If you're a child of ?60s television, your introduction to vehicles modified for people with limited mobility was Chief of Detectives Robert Ironside's converted paddy wagon. Played by Raymond Burr, access to the ?wagon' was a liftgate attached to the vehicle's back end, and that was about the only concession made to Ironside's wheelchair-supplied mobility. Fast forward some forty years and the choices are far greater, although the end result is largely the same.
Today, conversion vans are modified by companies such as Phoenix-based Vantage Mobility International, front and center in the manufacture and distribution of wheelchair accessible van conversions.
Recently, VMI introduced their menu of modifications to Honda's updated Odyssey minivan. And while most of these mods are applicable to donor vehicles from Chrysler (Town & Country and Grand Caravan), the redesigned Odyssey provides the spaciousness and refinement synonymous with Honda's well-regarded people mover. VMI's Northstar package, with its ramp emanating from the passenger floor rather than unfolding from the side door opening, makes entrances and exits equally easy for wheelchairs or those passengers that are able-bodied. And since the ramp is concealed by the van's floor, any dirt or debris clinging to the ramp doesn't make it into the van's interior. In addition, the company's PowerKneel system reduces ramp angle, minimizing the heaving and weaving that often accompanies pushing a wheelchair into a minivan.
The modifications, of course, go beyond the ramp and modified suspension. The Odyssey's floor is removed, allowing for a replacement floor some twelve inches lower than stock. This, in combination with the PowerKneel system, makes for easier access into the van, and more vertical height once the wheelchair is positioned. And VMI assures you of maximum seating flexibility. What was previously the middle row of seating is now open, allowing for a wheelchair to be anchored to the floor via adjustable straps. And should the wheelchair's occupant care to sit in either the front passenger position or get behind the wheel, easily removable front seats can accommodate either preference.
In what is obviously a complex array of elements, access is as simple as a keyfob. With the ramp control actuated, pressing one button opens the Odyssey's side door, extends the ramp and lowers the van on the passenger (curb) side. One button gets you in, and one button retracts the ramp and closes the sliding door. And what if, for some unknown reason, electrical demons invade your Odyssey and shut down all power? VMI's Sure Deploy backup system allows you to deploy or retract the mobility ramp, even in the event of complete electrical failure.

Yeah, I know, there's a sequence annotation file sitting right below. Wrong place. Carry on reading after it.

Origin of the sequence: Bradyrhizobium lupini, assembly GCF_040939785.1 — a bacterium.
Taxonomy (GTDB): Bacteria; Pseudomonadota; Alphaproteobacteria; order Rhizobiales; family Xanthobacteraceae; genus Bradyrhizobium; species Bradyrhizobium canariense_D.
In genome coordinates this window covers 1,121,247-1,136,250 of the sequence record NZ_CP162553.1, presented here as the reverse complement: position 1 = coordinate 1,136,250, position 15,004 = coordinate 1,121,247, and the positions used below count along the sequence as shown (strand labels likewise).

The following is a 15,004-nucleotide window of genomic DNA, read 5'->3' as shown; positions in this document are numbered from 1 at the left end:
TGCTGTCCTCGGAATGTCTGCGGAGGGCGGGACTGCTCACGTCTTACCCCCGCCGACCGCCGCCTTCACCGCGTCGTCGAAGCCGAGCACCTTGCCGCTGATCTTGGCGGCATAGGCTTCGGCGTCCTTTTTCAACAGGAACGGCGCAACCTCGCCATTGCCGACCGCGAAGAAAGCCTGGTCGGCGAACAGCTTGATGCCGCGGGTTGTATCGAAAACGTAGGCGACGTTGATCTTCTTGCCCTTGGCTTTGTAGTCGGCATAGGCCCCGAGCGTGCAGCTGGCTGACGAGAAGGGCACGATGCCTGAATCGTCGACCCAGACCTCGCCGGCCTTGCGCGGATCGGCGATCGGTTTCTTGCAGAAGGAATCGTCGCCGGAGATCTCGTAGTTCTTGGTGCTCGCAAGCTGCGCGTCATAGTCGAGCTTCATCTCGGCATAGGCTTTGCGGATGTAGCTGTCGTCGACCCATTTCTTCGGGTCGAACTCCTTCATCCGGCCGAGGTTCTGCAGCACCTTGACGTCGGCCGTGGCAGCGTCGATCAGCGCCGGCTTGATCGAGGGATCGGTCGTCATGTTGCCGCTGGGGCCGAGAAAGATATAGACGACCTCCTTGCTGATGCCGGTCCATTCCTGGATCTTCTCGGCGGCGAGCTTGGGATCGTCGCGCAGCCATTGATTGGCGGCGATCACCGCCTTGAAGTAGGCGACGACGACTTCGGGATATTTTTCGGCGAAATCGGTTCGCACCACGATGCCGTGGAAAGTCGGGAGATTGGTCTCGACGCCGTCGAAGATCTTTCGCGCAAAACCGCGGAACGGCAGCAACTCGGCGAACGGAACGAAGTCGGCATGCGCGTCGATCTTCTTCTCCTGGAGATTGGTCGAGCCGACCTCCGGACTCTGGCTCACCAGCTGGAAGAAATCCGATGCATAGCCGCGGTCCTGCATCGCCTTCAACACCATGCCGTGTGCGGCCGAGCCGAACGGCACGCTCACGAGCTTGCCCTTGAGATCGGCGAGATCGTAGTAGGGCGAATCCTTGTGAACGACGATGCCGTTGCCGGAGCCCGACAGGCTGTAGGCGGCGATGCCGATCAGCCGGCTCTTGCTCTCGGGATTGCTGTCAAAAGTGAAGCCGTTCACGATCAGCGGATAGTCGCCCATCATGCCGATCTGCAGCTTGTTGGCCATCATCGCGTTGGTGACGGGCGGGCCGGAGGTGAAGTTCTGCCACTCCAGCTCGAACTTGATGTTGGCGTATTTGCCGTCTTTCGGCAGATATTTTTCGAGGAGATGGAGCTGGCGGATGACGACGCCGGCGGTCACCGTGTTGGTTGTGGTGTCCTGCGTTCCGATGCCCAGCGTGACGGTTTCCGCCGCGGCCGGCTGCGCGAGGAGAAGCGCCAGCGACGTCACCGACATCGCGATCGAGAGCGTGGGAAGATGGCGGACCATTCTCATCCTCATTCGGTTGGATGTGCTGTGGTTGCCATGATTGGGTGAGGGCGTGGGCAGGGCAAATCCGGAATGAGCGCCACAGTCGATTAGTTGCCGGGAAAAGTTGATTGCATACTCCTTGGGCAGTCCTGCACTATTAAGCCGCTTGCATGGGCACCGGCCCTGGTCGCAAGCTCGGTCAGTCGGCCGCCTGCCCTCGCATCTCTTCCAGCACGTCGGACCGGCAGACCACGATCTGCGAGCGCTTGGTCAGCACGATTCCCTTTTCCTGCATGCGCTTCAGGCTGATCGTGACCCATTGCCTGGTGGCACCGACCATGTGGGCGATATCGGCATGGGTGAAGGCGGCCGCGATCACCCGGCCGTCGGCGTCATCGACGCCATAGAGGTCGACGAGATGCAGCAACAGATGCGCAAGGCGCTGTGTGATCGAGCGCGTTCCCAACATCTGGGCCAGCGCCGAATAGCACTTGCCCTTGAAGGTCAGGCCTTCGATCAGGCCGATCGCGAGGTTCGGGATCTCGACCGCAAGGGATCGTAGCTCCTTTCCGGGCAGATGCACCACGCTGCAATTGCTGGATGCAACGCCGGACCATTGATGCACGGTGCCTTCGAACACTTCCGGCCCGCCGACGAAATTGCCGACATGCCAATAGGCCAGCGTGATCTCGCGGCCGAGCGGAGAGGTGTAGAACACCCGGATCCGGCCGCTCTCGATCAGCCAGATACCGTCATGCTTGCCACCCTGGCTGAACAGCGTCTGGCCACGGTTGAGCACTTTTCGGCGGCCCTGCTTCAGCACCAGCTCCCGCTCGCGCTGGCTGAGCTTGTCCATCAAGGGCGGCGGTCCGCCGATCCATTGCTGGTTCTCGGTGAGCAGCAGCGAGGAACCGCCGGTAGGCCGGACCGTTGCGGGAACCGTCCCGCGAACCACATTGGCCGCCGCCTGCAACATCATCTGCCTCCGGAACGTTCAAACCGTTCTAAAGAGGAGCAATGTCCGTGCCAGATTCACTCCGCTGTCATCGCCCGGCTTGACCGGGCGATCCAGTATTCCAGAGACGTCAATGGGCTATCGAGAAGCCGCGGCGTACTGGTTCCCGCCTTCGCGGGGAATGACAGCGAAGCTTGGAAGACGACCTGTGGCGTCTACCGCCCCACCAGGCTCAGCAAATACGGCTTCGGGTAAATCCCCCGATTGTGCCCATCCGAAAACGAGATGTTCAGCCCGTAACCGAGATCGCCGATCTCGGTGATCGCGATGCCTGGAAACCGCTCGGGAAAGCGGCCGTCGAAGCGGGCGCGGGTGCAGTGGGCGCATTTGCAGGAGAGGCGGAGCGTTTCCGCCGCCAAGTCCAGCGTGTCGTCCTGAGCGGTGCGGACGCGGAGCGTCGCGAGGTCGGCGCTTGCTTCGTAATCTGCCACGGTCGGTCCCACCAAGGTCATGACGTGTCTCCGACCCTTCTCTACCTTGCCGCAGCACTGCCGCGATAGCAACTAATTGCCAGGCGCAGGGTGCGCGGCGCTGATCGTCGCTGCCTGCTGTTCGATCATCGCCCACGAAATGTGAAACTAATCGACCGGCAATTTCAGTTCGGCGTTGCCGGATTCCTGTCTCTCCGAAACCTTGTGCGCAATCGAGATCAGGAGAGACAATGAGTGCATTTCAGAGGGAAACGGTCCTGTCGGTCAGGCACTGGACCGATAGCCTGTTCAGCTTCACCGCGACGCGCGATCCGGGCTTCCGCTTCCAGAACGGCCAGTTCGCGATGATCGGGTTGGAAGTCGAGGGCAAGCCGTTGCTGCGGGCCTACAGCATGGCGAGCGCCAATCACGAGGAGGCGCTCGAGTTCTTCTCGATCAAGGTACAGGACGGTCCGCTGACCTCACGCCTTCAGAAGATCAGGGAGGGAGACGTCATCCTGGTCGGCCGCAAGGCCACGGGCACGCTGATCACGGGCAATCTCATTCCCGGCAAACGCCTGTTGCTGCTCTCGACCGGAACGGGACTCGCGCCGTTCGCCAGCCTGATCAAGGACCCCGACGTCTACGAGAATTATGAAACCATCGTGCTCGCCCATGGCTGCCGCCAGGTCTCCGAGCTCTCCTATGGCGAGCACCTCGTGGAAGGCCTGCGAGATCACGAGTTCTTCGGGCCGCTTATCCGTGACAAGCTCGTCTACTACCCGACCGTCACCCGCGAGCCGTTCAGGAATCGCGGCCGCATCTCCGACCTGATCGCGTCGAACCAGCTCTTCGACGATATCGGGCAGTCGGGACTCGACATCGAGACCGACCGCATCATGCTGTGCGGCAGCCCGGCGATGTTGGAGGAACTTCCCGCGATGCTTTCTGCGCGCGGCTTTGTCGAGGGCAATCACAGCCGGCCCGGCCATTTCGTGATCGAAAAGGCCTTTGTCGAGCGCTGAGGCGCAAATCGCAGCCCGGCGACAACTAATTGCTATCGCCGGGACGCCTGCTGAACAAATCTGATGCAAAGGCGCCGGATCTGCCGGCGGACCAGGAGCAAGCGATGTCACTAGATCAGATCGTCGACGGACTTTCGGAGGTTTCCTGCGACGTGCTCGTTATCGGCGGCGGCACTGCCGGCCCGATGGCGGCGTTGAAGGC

Behind the wheel, and avoiding the hand controls (which can be overridden via conventional throttle and brake applications), the Odyssey doesn't match the on-road refinement of Honda's from-the-factory offering, but neither does it resemble the rather elementary fabrications that for so long dominated the segment. Nor, for that matter, does it recall Ironside's paddy wagon. The suspension is lifted some four inches in front and just over five inches in the rear. To that end, in profile the Odyssey looks slightly disproportionate, sitting up on its stock spec wheel and tire. Handling with the modifications is appropriately deliberate, but doesn't impart a nervous feel, only a different feel when compared to the stock Odyssey.
This is a space shuttle you could comfortably take to Home Depot, or one you could take to Des Moines. For the thousands of disabled, or the families of disabled, Vantage Mobility's $25K offering (plus the donor Odyssey) is a roundtrip ticket to independence.